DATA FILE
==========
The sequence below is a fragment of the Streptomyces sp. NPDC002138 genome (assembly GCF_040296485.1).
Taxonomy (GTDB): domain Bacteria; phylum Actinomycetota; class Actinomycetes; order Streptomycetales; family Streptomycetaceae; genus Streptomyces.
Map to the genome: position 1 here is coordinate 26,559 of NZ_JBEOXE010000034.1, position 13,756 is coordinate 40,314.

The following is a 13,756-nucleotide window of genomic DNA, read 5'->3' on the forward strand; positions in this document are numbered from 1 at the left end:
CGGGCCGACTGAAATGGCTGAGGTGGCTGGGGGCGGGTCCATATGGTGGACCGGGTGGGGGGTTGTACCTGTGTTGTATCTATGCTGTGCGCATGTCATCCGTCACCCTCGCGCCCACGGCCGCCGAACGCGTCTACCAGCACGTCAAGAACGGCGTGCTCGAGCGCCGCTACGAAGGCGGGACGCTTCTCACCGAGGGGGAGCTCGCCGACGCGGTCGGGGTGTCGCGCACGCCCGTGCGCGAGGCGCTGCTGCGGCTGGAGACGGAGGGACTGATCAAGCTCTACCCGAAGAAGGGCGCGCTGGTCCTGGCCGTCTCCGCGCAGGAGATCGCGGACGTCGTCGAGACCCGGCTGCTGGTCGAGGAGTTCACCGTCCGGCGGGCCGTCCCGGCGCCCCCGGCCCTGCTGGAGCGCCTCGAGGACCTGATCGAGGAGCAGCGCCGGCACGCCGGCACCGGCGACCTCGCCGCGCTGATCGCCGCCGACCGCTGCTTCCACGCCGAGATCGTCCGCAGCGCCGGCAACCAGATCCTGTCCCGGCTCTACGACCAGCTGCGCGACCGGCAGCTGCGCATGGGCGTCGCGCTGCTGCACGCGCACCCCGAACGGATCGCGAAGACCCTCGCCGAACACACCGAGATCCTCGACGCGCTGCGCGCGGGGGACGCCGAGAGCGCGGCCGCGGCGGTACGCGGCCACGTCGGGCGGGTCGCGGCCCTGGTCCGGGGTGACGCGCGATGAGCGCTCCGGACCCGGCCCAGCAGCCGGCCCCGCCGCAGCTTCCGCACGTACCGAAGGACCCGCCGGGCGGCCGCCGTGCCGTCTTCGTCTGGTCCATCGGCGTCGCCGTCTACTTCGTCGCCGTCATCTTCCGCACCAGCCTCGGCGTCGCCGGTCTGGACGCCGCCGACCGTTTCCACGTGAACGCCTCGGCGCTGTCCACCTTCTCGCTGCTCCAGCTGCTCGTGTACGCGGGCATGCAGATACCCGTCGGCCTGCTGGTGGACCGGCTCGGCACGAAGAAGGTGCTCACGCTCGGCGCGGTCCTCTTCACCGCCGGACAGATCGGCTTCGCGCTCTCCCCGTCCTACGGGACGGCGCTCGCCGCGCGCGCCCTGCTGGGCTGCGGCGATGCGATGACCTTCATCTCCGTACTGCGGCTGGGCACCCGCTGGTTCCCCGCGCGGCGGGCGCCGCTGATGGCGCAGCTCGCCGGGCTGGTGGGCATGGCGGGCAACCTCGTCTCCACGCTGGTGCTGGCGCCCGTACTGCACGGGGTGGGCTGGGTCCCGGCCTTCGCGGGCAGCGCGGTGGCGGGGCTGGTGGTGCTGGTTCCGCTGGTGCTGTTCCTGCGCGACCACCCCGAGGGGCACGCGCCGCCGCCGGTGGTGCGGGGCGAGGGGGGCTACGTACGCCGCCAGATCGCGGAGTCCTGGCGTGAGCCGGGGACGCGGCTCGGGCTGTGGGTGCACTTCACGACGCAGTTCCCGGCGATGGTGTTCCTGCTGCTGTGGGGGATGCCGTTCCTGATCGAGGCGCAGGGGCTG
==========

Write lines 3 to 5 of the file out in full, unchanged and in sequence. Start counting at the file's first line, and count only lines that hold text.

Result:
Map to the genome: position 1 here is coordinate 26,559 of NZ_JBEOXE010000034.1, position 13,756 is coordinate 40,314.

The following is a 13,756-nucleotide window of genomic DNA, read 5'->3' on the forward strand; positions in this document are numbered from 1 at the left end:
CGGGCCGACTGAAATGGCTGAGGTGGCTGGGGGCGGGTCCATATGGTGGACCGGGTGGGGGGTTGTACCTGTGTTGTATCTATGCTGTGCGCATGTCATCCGTCACCCTCGCGCCCACGGCCGCCGAACGCGTCTACCAGCACGTCAAGAACGGCGTGCTCGAGCGCCGCTACGAAGGCGGGACGCTTCTCACCGAGGGGGAGCTCGCCGACGCGGTCGGGGTGTCGCGCACGCCCGTGCGCGAGGCGCTGCTGCGGCTGGAGACGGAGGGACTGATCAAGCTCTACCCGAAGAAGGGCGCGCTGGTCCTGGCCGTCTCCGCGCAGGAGATCGCGGACGTCGTCGAGACCCGGCTGCTGGTCGAGGAGTTCACCGTCCGGCGGGCCGTCCCGGCGCCCCCGGCCCTGCTGGAGCGCCTCGAGGACCTGATCGAGGAGCAGCGCCGGCACGCCGGCACCGGCGACCTCGCCGCGCTGATCGCCGCCGACCGCTGCTTCCACGCCGAGATCGTCCGCAGCGCCGGCAACCAGATCCTGTCCCGGCTCTACGACCAGCTGCGCGACCGGCAGCTGCGCATGGGCGTCGCGCTGCTGCACGCGCACCCCGAACGGATCGCGAAGACCCTCGCCGAACACACCGAGATCCTCGACGCGCTGCGCGCGGGGGACGCCGAGAGCGCGGCCGCGGCGGTACGCGGCCACGTCGGGCGGGTCGCGGCCCTGGTCCGGGGTGACGCGCGATGAGCGCTCCGGACCCGGCCCAGCAGCCGGCCCCGCCGCAGCTTCCGCACGTACCGAAGGACCCGCCGGGCGGCCGCCGTGCCGTCTTCGTCTGGTCCATCGGCGTCGCCGTCTACTTCGTCGCCGTCATCTTCCGCACCAGCCTCGGCGTCGCCGGTCTGGACGCCGCCGACCGTTTCCACGTGAACGCCTCGGCGCTGTCCACCTTCTCGCTGCTCCAGCTGCTCGTGTACGCGGGCATGCAGATACCCGTCGGCCTGCTGGTGGACCGGCTCGGCACGAAGAAGGTGCTCACGCTCGGCGCGGTCCTCTTCACCGCCGGACAGATCGGCTTCGCGCTCTCCCCGTCCTACGGGACGGCGCTCGCCGCGCGCGCCCTGCTGGGCTGCGGCGATGCGATGACCTTCATCTCCGTACTGCGGCTGGGCACCCGCTGGTTCCCCGCGCGGCGGGCGCCGCTGATGGCGCAGCTCGCCGGGCTGGTGGGCATGGCGGGCAACCTCGTCTCCACGCTGGTGCTGGCGCCCGTACTGCACGGGGTGGGCTGGGTCCCGGCCTTCGCGGGCAGCGCGGTGGCGGGGCTGGTGGTGCTGGTTCCGCTGGTGCTGTTCCTGCGCGACCACCCCGAGGGGCACGCGCCGCCGCCGGTGGTGCGGGGCGAGGGGGGCTACGTACGCCGCCAGATCGCGGAGTCCTGGCGTGAGCCGGGGACGCGGCTCGGGCTGTGGGTGCACTTCACGACGCAGTTCCCGGCGATGGTGTTCCTGCTGCTGTGGGGGATGCCGTTCCTGATCGAGGCGCAGGGGCTG